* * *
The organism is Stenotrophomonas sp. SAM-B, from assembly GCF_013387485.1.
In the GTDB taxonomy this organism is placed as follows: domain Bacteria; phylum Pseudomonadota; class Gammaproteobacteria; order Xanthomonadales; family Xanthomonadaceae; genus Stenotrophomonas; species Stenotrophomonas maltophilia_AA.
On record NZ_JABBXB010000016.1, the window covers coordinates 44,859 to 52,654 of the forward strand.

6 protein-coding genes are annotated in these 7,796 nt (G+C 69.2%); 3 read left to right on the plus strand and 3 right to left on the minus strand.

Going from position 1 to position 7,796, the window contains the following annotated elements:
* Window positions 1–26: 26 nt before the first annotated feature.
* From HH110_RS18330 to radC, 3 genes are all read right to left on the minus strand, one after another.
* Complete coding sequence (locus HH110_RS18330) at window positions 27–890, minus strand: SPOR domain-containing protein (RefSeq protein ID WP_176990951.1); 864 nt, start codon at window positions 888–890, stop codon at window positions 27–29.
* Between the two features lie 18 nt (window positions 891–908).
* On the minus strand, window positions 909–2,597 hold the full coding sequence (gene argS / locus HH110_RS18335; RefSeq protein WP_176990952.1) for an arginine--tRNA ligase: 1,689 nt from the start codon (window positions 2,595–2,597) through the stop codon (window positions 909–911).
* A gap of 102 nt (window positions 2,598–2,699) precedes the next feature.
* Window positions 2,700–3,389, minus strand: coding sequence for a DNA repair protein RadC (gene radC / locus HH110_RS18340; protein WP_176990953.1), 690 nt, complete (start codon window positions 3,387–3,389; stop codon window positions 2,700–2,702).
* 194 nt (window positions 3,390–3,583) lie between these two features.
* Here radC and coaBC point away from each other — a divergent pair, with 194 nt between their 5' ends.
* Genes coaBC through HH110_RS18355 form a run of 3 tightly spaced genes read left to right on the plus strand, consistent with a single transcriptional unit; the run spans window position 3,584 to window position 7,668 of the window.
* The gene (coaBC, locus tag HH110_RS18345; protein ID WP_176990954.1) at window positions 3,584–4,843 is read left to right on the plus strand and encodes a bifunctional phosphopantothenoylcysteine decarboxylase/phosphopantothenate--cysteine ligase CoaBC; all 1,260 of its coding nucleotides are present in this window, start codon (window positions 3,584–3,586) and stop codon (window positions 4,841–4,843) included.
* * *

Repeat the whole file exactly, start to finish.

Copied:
The organism is Stenotrophomonas sp. SAM-B, from assembly GCF_013387485.1.
In the GTDB taxonomy this organism is placed as follows: domain Bacteria; phylum Pseudomonadota; class Gammaproteobacteria; order Xanthomonadales; family Xanthomonadaceae; genus Stenotrophomonas; species Stenotrophomonas maltophilia_AA.
On record NZ_JABBXB010000016.1, the window covers coordinates 44,859 to 52,654 of the forward strand.

6 protein-coding genes are annotated in these 7,796 nt (G+C 69.2%); 3 read left to right on the plus strand and 3 right to left on the minus strand.

Going from position 1 to position 7,796, the window contains the following annotated elements:
* Window positions 1–26: 26 nt before the first annotated feature.
* From HH110_RS18330 to radC, 3 genes are all read right to left on the minus strand, one after another.
* Complete coding sequence (locus HH110_RS18330) at window positions 27–890, minus strand: SPOR domain-containing protein (RefSeq protein ID WP_176990951.1); 864 nt, start codon at window positions 888–890, stop codon at window positions 27–29.
* Between the two features lie 18 nt (window positions 891–908).
* On the minus strand, window positions 909–2,597 hold the full coding sequence (gene argS / locus HH110_RS18335; RefSeq protein WP_176990952.1) for an arginine--tRNA ligase: 1,689 nt from the start codon (window positions 2,595–2,597) through the stop codon (window positions 909–911).
* A gap of 102 nt (window positions 2,598–2,699) precedes the next feature.
* Window positions 2,700–3,389, minus strand: coding sequence for a DNA repair protein RadC (gene radC / locus HH110_RS18340; protein WP_176990953.1), 690 nt, complete (start codon window positions 3,387–3,389; stop codon window positions 2,700–2,702).
* 194 nt (window positions 3,390–3,583) lie between these two features.
* Here radC and coaBC point away from each other — a divergent pair, with 194 nt between their 5' ends.
* Genes coaBC through HH110_RS18355 form a run of 3 tightly spaced genes read left to right on the plus strand, consistent with a single transcriptional unit; the run spans window position 3,584 to window position 7,668 of the window.
* The gene (coaBC, locus tag HH110_RS18345; protein ID WP_176990954.1) at window positions 3,584–4,843 is read left to right on the plus strand and encodes a bifunctional phosphopantothenoylcysteine decarboxylase/phosphopantothenate--cysteine ligase CoaBC; all 1,260 of its coding nucleotides are present in this window, start codon (window positions 3,584–3,586) and stop codon (window positions 4,841–4,843) included.